July Vuln of the Month: CVE-2021-34527
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It’s Exploit Wednesday—the day we publish our latest Vuln of the Month blog—and this month we’ve got quite the unique vulnerability for you.
July’s Vuln of the Month is CVE-2021-34527, a Remote Code Execution vulnerability in the Windows Print Spooler service that’s been dubbed PrintNightmare and has been exploited in the wild. Read on to understand what it means, how it relates to another recently discovered Print Spooler vuln, and how you can prevent PrintNightmare from becoming a nightmare for you.
Our research shows that CVE-2021-34527 meets many of the criteria we look for to be widely exploited, including:
- Access complexity: Low
- Potential attack surface: Massive
- Exploitable remotely: Yes
- Authentication/privilege requirements: None
- Potential impact on availability: Total
- Exploit code published: Yes
- Active exploits observed: Yes
The Kenna Risk Score for CVE-2021-34527 is 100, an exceptionally rare score reflecting the severity and potential impact of this vuln. Of 156,797 CVEs scored by Kenna, only 288 CVEs (or 0.18% of all scored CVEs) have earned a Kenna Risk Score of 100.
Why CVE-2021-34527 matters
This Remote Code Execution (RCE) vulnerability is significant because of the massive attack surface involved, the ease with which hackers can exploit this vuln by remotely running arbitrary code at the highest privilege level, the potential for attackers to take full control of vulnerable systems, and the fact that exploit code has been published in multiple places. Perhaps as a reflection of these rather dire characteristics, the vuln has earned a CVSS 3.0 score of 8.8 and a CVSS 2.0 score of 9.0. And as noted above, Kenna Security has assigned it the highest possible Kenna Risk Score of 100.
The situation is further complicated because for the first few weeks of this vuln’s lifecycle, the best Microsoft could do was direct administrators to determine if the Print Spooler service is running on their affected systems and, if it is, to either disable the Print Spooler service altogether or disable inbound remote printing through Group Policy. The manual workarounds are aimed at reducing the chance that users in a specific group could be tricked into exposing the Print Spooler service to exploits via a phishing attack resulting in the user opening a malicious document.
On July 1, however, Microsoft issued a series of patches to address CVE-2021-34527 across multiple versions of Windows. In an indication of the seriousness of this vuln, the emergency patches came out 12 days before Microsoft’s July Patch Tuesday release date.
Just the latest Print Spooler vuln
It’s been a rough year for Microsoft Print Spooler security, and an even rougher month. Prior to assigning a CVE number to this latest vuln, Microsoft issued CVE-2021-1675, a very similar Print Spooler vulnerability (though Microsoft says it’s distinct from CVE-2021-34527). The characteristics are so comparable (attack surface, potential impact, presence of exploit code, etc.) that if CVE-2021-34527 didn’t exist, our July Vuln of the Month honors would have gone to CVE-2021-1675. And even before these two emerged, Microsoft had to issue patches for three other Print Spooler vulnerabilities in the past year.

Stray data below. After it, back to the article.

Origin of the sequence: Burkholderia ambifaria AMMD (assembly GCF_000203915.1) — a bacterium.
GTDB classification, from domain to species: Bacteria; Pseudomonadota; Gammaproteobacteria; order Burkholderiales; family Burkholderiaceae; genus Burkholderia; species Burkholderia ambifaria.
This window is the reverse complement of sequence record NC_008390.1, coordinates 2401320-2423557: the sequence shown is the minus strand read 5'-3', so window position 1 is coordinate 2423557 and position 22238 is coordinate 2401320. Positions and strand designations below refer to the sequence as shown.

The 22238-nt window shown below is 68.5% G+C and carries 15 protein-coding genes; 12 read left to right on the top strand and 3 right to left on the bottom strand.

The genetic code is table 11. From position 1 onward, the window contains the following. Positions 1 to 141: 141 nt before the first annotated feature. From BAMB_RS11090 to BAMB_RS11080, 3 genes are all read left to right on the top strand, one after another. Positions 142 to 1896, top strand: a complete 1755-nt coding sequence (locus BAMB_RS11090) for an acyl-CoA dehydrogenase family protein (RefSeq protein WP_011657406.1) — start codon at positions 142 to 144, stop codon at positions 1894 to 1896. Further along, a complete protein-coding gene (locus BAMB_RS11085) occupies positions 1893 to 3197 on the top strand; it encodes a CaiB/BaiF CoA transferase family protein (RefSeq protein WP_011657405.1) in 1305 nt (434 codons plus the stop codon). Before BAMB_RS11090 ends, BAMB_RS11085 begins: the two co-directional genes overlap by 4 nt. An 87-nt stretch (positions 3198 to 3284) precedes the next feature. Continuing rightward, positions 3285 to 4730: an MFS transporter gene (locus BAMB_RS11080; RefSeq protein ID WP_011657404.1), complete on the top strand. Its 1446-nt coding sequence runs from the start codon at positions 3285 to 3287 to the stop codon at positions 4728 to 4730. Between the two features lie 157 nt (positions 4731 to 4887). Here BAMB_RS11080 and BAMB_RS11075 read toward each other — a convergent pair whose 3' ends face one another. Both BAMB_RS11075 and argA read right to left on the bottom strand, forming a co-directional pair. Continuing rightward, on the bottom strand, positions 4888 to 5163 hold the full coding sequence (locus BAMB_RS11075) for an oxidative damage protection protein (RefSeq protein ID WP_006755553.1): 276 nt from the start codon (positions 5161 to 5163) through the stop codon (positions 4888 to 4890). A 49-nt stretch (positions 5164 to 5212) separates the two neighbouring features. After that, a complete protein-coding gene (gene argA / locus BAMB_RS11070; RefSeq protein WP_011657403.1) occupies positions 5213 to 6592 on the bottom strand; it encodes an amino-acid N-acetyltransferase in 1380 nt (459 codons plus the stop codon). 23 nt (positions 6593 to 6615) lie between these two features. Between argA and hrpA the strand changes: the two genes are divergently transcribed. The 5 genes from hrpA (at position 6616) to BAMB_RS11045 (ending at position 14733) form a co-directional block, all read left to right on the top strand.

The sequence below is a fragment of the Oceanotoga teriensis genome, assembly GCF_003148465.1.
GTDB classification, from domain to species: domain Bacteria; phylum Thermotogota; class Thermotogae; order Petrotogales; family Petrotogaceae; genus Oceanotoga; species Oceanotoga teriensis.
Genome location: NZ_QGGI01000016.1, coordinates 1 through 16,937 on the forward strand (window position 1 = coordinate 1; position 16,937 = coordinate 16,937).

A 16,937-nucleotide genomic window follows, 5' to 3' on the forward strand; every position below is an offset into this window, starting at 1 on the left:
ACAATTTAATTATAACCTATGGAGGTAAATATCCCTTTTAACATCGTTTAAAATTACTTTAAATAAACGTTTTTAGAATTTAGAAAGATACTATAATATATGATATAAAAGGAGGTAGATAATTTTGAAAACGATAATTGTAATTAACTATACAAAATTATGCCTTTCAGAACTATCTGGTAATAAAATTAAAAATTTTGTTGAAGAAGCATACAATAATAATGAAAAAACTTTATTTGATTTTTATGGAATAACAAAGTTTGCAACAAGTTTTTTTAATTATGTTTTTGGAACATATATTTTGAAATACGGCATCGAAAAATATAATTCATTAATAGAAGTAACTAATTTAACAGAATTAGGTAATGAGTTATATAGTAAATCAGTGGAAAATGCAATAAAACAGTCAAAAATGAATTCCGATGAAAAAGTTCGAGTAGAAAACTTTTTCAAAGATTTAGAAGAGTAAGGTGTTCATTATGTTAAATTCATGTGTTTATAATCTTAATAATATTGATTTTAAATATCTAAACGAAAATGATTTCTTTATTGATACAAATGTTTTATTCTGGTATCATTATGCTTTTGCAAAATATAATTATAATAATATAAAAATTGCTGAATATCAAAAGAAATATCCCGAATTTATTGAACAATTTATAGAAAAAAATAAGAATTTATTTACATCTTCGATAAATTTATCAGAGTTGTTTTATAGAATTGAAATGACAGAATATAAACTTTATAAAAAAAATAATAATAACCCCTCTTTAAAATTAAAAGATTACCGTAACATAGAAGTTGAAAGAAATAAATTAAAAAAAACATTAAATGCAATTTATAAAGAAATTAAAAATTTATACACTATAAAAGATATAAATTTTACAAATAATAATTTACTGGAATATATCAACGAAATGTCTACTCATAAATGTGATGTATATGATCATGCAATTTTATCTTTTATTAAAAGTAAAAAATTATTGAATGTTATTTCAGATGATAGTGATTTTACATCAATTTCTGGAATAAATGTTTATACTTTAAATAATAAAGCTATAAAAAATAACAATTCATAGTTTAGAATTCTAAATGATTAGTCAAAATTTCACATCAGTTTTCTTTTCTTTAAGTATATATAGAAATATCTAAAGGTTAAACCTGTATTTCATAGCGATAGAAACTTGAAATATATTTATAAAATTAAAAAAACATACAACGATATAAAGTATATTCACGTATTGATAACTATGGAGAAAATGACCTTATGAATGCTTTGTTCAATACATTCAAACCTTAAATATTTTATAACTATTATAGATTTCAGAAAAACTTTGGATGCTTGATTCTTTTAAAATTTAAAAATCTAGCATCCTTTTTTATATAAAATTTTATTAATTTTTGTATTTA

The picture grows more troubling the more we look. Several Proof of Concept (PoC) codes have been published on Github and elsewhere, increasing the chance of successful exploits in the wild before organizations have a chance to deal with the vulns. Meanwhile, according to the CERT Coordination Center, the CVE-2021-1675 patch issued June 8 by Microsoft “does not completely remediate the root cause of the bug,” nor does it address the public exploits that identify as CVE-2021-1675. So even after patching, the U.S. Cybersecurity and Infrastructure Security Agency (CISA) recommends administrators “disable the Windows Print spooler service in Domain Controllers and systems that do not print.”
PrintNightmare (a codename first assigned to CVE-2021-1675 by cybersecurity firm Sangfor but now associated with CVE-2021-34527) will be a topic of discussion at the Black Hat USA conference July 31-August 5 in Las Vegas. There, Sangfor will offer a deep dive on its own proof of concept code.
RCE vulnerabilities are nothing to sneeze at, and the characteristics of this particular vuln make it worth your immediate attention. In these situations, it’s wise to keep tabs on a vendor’s progress in addressing RCE vulns, including and especially vulns with huge attack surfaces (and substantial potential impact) like CVE-2021-34527 and other Print Spooler vulnerabilities. Meanwhile, you should immediately apply the Microsoft patches that will address your versions of Windows.
On July 1, Microsoft issued an emergency, out-of-sequence patch release to address CVE-2021-34527 on various versions of Windows 7, 8 and 10, multiple flavors of Windows Server 2008 and 2012, and Windows RT 8.1. If by chance you’re running a version that isn’t addressed with one of these pages, for now you should follow Microsoft’s recommended workarounds to disable or limit access to its Print Spooler service.
Watch this space for future Vuln of the Month spotlights. Meanwhile, if you find yourself chasing new and emerging vulns but never quite catching up, learn more about how Kenna Security can help you focus on your highest-risk vulnerabilities, rather than headlines, thanks in part to our vulnerability intelligence powered by machine learning.